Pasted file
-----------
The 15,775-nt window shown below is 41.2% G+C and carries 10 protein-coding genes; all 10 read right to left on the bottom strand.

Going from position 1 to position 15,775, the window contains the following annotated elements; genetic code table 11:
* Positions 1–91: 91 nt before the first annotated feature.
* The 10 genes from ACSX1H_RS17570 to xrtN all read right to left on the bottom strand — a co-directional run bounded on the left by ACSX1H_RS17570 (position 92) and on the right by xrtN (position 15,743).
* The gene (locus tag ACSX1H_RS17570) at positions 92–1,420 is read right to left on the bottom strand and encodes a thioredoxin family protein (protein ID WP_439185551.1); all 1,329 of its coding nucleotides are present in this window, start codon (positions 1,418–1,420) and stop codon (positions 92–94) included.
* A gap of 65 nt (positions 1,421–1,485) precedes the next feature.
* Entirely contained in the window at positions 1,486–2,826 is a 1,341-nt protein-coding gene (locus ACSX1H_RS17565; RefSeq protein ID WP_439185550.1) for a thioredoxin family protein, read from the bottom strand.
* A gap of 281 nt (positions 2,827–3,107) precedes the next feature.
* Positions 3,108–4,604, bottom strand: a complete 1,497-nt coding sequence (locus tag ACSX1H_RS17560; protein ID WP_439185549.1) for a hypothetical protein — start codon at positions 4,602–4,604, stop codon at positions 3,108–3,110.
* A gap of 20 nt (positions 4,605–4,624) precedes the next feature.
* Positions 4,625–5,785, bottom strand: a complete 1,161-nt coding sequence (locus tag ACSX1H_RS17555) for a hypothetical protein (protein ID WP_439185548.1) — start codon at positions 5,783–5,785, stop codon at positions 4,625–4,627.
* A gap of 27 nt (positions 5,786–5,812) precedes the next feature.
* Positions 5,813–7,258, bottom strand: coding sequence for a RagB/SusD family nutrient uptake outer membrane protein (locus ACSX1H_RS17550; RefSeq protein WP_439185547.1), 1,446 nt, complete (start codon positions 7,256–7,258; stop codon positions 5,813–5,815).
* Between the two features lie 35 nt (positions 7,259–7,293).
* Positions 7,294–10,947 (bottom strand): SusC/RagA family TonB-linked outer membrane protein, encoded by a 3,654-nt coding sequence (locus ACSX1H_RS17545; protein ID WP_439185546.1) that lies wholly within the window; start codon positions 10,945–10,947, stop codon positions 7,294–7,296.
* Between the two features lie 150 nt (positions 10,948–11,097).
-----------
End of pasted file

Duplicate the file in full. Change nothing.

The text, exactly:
The 15,775-nt window shown below is 41.2% G+C and carries 10 protein-coding genes; all 10 read right to left on the bottom strand.

Going from position 1 to position 15,775, the window contains the following annotated elements; genetic code table 11:
* Positions 1–91: 91 nt before the first annotated feature.
* The 10 genes from ACSX1H_RS17570 to xrtN all read right to left on the bottom strand — a co-directional run bounded on the left by ACSX1H_RS17570 (position 92) and on the right by xrtN (position 15,743).
* The gene (locus tag ACSX1H_RS17570) at positions 92–1,420 is read right to left on the bottom strand and encodes a thioredoxin family protein (protein ID WP_439185551.1); all 1,329 of its coding nucleotides are present in this window, start codon (positions 1,418–1,420) and stop codon (positions 92–94) included.
* A gap of 65 nt (positions 1,421–1,485) precedes the next feature.
* Entirely contained in the window at positions 1,486–2,826 is a 1,341-nt protein-coding gene (locus ACSX1H_RS17565; RefSeq protein ID WP_439185550.1) for a thioredoxin family protein, read from the bottom strand.
* A gap of 281 nt (positions 2,827–3,107) precedes the next feature.
* Positions 3,108–4,604, bottom strand: a complete 1,497-nt coding sequence (locus tag ACSX1H_RS17560; protein ID WP_439185549.1) for a hypothetical protein — start codon at positions 4,602–4,604, stop codon at positions 3,108–3,110.
* A gap of 20 nt (positions 4,605–4,624) precedes the next feature.
* Positions 4,625–5,785, bottom strand: a complete 1,161-nt coding sequence (locus tag ACSX1H_RS17555) for a hypothetical protein (protein ID WP_439185548.1) — start codon at positions 5,783–5,785, stop codon at positions 4,625–4,627.
* A gap of 27 nt (positions 5,786–5,812) precedes the next feature.
* Positions 5,813–7,258, bottom strand: coding sequence for a RagB/SusD family nutrient uptake outer membrane protein (locus ACSX1H_RS17550; RefSeq protein WP_439185547.1), 1,446 nt, complete (start codon positions 7,256–7,258; stop codon positions 5,813–5,815).
* Between the two features lie 35 nt (positions 7,259–7,293).
* Positions 7,294–10,947 (bottom strand): SusC/RagA family TonB-linked outer membrane protein, encoded by a 3,654-nt coding sequence (locus ACSX1H_RS17545; protein ID WP_439185546.1) that lies wholly within the window; start codon positions 10,945–10,947, stop codon positions 7,294–7,296.
* Between the two features lie 150 nt (positions 10,948–11,097).